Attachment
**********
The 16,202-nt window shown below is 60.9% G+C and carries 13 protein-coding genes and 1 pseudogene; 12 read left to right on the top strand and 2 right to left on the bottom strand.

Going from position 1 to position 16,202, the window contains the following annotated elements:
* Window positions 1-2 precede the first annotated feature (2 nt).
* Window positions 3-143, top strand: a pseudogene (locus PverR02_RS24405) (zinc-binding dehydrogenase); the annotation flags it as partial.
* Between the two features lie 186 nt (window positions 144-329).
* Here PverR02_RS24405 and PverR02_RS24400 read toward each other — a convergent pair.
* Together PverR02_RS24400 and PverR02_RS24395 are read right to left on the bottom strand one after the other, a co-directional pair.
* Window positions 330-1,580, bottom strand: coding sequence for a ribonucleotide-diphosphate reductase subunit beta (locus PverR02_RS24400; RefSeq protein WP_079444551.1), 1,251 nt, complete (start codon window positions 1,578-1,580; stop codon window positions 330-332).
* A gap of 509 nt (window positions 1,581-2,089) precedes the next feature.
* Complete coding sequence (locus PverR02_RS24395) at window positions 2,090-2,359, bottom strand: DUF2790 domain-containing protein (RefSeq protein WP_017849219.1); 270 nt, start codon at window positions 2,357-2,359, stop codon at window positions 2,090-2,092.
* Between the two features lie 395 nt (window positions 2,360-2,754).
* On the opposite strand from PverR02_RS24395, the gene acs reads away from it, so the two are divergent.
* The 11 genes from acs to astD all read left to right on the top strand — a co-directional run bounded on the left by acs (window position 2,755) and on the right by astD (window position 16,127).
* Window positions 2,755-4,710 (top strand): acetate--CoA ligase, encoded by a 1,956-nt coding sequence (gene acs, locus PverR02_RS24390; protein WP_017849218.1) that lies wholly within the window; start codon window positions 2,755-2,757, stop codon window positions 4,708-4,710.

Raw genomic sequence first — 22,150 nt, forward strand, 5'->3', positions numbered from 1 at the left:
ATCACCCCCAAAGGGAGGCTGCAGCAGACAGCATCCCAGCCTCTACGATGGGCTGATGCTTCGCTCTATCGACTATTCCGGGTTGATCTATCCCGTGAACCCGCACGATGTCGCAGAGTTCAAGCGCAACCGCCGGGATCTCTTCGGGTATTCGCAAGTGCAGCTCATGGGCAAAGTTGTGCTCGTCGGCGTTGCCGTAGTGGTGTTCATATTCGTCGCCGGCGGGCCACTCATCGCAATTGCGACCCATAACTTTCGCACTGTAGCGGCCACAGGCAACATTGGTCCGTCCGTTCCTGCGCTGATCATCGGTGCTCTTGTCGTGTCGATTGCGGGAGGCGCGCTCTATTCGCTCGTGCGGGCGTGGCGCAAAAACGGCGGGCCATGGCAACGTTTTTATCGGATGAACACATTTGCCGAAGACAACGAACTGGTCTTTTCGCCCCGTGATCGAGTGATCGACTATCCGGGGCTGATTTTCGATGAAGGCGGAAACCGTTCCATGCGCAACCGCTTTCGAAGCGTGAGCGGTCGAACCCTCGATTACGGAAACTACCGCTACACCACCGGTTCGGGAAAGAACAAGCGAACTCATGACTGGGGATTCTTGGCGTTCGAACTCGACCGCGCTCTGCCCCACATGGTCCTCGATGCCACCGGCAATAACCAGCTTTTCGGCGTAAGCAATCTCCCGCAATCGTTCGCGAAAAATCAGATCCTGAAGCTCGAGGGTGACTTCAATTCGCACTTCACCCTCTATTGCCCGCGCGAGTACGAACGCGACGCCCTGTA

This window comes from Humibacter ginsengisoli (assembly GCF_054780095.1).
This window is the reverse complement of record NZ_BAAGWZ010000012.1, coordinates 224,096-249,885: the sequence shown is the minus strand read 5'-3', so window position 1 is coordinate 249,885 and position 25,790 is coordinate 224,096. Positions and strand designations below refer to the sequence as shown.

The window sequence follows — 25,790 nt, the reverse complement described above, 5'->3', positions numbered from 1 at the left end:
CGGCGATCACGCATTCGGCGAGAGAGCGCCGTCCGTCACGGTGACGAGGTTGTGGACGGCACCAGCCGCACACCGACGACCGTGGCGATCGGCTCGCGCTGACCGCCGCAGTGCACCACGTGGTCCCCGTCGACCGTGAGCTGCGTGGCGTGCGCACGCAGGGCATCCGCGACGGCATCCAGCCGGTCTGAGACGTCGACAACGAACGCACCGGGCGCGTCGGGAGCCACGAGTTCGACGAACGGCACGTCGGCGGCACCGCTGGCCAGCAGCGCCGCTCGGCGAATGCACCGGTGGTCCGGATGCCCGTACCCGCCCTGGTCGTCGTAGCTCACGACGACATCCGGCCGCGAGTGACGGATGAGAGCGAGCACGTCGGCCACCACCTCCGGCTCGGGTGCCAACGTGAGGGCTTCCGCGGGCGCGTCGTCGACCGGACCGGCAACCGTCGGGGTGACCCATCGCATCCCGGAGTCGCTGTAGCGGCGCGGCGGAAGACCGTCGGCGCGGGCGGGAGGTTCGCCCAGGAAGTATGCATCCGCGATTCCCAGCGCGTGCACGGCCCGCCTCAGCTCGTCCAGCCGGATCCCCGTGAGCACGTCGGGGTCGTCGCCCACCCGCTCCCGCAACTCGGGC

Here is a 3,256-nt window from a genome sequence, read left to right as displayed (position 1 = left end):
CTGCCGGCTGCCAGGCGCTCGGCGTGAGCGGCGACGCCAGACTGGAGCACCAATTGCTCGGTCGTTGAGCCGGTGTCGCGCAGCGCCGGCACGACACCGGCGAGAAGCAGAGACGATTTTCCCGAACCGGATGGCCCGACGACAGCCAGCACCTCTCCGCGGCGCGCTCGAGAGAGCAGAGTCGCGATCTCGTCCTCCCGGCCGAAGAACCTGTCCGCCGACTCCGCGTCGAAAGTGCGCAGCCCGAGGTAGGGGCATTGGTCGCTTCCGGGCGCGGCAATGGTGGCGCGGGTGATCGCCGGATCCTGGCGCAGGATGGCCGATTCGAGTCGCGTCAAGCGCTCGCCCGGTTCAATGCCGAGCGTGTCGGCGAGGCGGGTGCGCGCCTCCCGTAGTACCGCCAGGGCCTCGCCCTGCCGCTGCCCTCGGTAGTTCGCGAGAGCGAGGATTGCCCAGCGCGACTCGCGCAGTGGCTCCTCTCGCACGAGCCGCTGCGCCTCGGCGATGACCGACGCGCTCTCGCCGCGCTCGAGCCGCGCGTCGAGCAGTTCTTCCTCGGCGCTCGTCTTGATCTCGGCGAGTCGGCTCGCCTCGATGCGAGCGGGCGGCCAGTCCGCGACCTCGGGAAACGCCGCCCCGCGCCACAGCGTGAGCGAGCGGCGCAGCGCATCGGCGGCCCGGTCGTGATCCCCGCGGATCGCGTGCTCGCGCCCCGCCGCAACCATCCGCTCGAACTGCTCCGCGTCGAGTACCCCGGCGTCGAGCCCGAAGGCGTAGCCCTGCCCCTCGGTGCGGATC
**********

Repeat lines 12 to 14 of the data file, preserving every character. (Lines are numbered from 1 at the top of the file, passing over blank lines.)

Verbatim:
* On the opposite strand from PverR02_RS24395, the gene acs reads away from it, so the two are divergent.
* The 11 genes from acs to astD all read left to right on the top strand — a co-directional run bounded on the left by acs (window position 2,755) and on the right by astD (window position 16,127).
* Window positions 2,755-4,710 (top strand): acetate--CoA ligase, encoded by a 1,956-nt coding sequence (gene acs, locus PverR02_RS24390; protein WP_017849218.1) that lies wholly within the window; start codon window positions 2,755-2,757, stop codon window positions 4,708-4,710.